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Practice patience to avoid paying for Candy Crush

Stacey Vanek Smith Feb 18, 2014
A man plays at Candy Crush Saga on his Iphone. Gabriel Bouys/AFP/Getty Images)

Practice patience to avoid paying for Candy Crush

Stacey Vanek Smith Feb 18, 2014
A man plays at Candy Crush Saga on his Iphone. Gabriel Bouys/AFP/Getty Images)

King Digital Entertainment announced it was going public today. The company makes the highly popular (and highly addictive) smartphone game, “Candy Crush Saga.”

The game is free to download and to play, but it turns out, Candy Crush is a pretty sweet product. King Digital brought in more than half a billion dollars last year, $0.99 at a time.

I started playing Candy Crush last summer. For a couple months, I advanced from one level to the next… until I conquered level 35. Then, Candy Crush said I had to pay to get to level 36. I held out for six weeks, playing level 35 over and over again until I cracked.

“Everybody pays a dollar. I think that’s the point,” says Brian Blau, an analyst with Forrester Research. “There’s lots of different types of game mechanics that cause different pain points.”

Pain points are things like not being able to get to level 36, or having to wait.

You can play Candy Crush five times and then you have to wait half an hour to play again… unless you pay $0.99. Which I never did.

Except for a few times.

“Impatience is one of the game mechanics that the game developers will jump on,” says Blau.

Using our impatience or addiction to squeeze money out of us is nothing new.

“They employ psychologists the way casinos do,” says Rene Ritchie, editor in chief of iMore. “They do a lot of testing to see when users stop playing so they can optimize the game to make it a little easier to keep them on the game longer. It’s a huge, casino style business for them.”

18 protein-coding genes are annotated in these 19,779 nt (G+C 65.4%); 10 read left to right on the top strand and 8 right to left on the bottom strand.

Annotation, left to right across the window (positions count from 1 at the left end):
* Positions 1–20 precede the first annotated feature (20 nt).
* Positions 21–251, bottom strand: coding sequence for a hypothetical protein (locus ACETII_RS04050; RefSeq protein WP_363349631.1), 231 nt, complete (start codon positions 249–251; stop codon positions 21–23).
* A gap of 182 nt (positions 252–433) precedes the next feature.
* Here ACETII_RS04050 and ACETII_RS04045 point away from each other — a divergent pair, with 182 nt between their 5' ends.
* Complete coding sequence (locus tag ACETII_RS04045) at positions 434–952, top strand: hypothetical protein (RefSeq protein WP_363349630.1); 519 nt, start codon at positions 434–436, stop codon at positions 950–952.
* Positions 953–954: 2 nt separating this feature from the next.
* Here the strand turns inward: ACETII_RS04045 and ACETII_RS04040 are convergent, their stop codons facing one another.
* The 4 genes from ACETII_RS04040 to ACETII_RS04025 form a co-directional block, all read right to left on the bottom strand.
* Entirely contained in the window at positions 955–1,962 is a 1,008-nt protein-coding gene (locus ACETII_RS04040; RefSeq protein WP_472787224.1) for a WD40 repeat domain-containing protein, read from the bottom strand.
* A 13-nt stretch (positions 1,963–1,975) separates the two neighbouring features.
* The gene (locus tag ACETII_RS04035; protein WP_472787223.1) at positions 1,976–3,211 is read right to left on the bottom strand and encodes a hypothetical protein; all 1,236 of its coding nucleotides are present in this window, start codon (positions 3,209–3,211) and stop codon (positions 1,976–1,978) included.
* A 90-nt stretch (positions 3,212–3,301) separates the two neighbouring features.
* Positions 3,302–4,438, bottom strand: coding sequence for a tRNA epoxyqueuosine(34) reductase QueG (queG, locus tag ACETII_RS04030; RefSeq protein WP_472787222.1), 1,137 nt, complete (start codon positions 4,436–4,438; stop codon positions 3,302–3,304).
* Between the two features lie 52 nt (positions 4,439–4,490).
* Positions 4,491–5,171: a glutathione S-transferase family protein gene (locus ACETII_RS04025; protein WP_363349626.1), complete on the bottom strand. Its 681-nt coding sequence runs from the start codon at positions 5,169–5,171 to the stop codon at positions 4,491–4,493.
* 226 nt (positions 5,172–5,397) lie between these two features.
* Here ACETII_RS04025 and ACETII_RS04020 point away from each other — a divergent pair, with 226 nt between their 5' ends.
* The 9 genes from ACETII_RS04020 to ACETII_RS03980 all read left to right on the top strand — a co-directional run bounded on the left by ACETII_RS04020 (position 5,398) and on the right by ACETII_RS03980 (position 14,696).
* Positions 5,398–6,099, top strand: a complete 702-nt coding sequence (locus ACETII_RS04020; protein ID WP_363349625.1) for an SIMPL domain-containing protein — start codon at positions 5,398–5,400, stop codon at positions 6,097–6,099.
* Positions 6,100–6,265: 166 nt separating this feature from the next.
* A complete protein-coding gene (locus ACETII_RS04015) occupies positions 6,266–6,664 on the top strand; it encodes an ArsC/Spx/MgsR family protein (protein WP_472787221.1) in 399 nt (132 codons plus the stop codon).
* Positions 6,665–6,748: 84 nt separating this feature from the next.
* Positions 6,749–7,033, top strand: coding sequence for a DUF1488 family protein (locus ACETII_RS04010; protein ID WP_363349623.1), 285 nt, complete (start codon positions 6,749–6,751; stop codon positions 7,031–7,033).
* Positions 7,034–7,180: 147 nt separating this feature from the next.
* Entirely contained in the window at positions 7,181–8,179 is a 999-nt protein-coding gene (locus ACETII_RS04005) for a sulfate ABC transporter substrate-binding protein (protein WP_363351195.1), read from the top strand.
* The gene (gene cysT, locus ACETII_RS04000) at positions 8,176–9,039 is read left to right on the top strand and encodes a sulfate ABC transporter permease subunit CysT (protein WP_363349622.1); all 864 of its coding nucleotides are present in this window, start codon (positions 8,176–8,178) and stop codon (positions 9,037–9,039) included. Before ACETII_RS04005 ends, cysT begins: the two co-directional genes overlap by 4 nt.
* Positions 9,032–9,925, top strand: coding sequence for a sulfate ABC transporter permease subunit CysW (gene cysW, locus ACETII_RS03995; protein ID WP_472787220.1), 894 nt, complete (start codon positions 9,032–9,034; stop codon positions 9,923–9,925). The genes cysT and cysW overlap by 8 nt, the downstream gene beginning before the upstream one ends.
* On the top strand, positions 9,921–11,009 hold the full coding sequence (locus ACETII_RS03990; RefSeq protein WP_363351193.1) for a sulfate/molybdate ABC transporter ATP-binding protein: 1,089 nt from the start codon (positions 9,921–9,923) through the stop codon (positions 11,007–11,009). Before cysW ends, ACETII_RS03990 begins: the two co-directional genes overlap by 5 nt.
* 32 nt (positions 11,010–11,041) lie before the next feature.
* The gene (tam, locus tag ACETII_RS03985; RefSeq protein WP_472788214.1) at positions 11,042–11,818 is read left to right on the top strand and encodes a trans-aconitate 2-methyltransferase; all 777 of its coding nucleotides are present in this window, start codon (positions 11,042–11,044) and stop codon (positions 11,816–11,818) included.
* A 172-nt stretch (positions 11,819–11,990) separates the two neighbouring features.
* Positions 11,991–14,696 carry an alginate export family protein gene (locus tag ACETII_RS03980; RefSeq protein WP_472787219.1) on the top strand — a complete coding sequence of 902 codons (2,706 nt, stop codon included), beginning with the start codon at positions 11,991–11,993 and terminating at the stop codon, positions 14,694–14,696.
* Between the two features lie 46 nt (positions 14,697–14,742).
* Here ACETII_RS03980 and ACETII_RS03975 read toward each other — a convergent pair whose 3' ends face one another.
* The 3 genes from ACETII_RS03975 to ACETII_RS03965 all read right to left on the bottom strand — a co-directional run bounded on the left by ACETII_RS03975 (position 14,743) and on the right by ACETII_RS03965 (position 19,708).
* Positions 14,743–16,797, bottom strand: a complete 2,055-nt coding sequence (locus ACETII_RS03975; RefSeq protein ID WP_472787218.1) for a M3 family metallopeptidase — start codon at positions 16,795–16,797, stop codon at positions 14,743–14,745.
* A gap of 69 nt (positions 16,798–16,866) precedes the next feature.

And just like casinos, the so-called “free-mium model” is built around whales: People who shell out hundreds of dollars in a weekend on their ‘free’ game of choice.

“I knew a person who went out and bought a new iPad and then spent $100 dollars the first day on Candy Crush,” says Ritchie, “because if he couldn’t get past the level after 2 or 3 tries, he would just pay to get past it.”

Still, Ritchie says relying on free-mium is tricky, because addictive hits like Candy Crush are rare, and people get tired of them. Ritchie says game-makers need to mix free-mium with other models to avoid getting… crushed.

How to game the Candy Crush system:

  • Practice patience.

They profit off your impatience. Defy their assessment of human nature. Hang in there!

  • Save your specials.

Don’t waste special treats on levels that are easy to pass. You’ll need them on harder levels. Save lives.

  • Ask your Facebook friends.

Out of lives? You can ask your Facebook friends to donate more — though you’ll probably lose some in the process (friends, that is).

  • Change the date and time on your phone. 

Move up the time on your phone to later in the day, month, or year, and watch your new lives trickle in. Careful, however: There have been reports of iPhones getting confused (think: a Y2K-style spin-out). You’ll know Candy Crush has ruined your life when you’re wishing your mother a happy Mother’s Day in August.


Reddit’s working on it. This link is not an endorsement.

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